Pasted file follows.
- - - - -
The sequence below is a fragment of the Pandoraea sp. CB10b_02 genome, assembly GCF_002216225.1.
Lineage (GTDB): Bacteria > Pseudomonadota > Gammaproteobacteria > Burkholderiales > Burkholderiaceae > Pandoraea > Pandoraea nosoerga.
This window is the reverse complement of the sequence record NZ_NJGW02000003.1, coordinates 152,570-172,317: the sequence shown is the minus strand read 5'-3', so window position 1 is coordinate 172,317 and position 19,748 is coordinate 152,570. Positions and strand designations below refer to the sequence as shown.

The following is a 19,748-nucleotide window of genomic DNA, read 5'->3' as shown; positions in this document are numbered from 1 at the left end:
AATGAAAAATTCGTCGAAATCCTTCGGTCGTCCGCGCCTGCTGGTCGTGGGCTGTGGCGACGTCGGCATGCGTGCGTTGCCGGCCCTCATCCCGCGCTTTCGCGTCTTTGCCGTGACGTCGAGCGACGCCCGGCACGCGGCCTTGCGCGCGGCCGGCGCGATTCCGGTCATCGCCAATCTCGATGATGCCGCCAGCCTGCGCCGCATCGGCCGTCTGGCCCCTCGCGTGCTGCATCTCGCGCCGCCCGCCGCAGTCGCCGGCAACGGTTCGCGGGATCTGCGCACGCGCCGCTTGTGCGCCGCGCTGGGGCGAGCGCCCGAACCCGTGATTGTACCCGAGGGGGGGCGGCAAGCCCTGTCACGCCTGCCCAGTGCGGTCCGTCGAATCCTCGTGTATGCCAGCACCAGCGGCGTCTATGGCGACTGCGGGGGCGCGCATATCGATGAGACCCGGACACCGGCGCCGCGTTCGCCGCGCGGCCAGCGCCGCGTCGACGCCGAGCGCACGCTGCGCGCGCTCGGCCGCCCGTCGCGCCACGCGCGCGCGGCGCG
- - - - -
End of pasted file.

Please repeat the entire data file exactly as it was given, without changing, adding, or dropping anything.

The sequence below is a fragment of the Pandoraea sp. CB10b_02 genome, assembly GCF_002216225.1.
Lineage (GTDB): Bacteria > Pseudomonadota > Gammaproteobacteria > Burkholderiales > Burkholderiaceae > Pandoraea > Pandoraea nosoerga.
This window is the reverse complement of the sequence record NZ_NJGW02000003.1, coordinates 152,570-172,317: the sequence shown is the minus strand read 5'-3', so window position 1 is coordinate 172,317 and position 19,748 is coordinate 152,570. Positions and strand designations below refer to the sequence as shown.

The following is a 19,748-nucleotide window of genomic DNA, read 5'->3' as shown; positions in this document are numbered from 1 at the left end:
AATGAAAAATTCGTCGAAATCCTTCGGTCGTCCGCGCCTGCTGGTCGTGGGCTGTGGCGACGTCGGCATGCGTGCGTTGCCGGCCCTCATCCCGCGCTTTCGCGTCTTTGCCGTGACGTCGAGCGACGCCCGGCACGCGGCCTTGCGCGCGGCCGGCGCGATTCCGGTCATCGCCAATCTCGATGATGCCGCCAGCCTGCGCCGCATCGGCCGTCTGGCCCCTCGCGTGCTGCATCTCGCGCCGCCCGCCGCAGTCGCCGGCAACGGTTCGCGGGATCTGCGCACGCGCCGCTTGTGCGCCGCGCTGGGGCGAGCGCCCGAACCCGTGATTGTACCCGAGGGGGGGCGGCAAGCCCTGTCACGCCTGCCCAGTGCGGTCCGTCGAATCCTCGTGTATGCCAGCACCAGCGGCGTCTATGGCGACTGCGGGGGCGCGCATATCGATGAGACCCGGACACCGGCGCCGCGTTCGCCGCGCGGCCAGCGCCGCGTCGACGCCGAGCGCACGCTGCGCGCGCTCGGCCGCCCGTCGCGCCACGCGCGCGCGGCGCG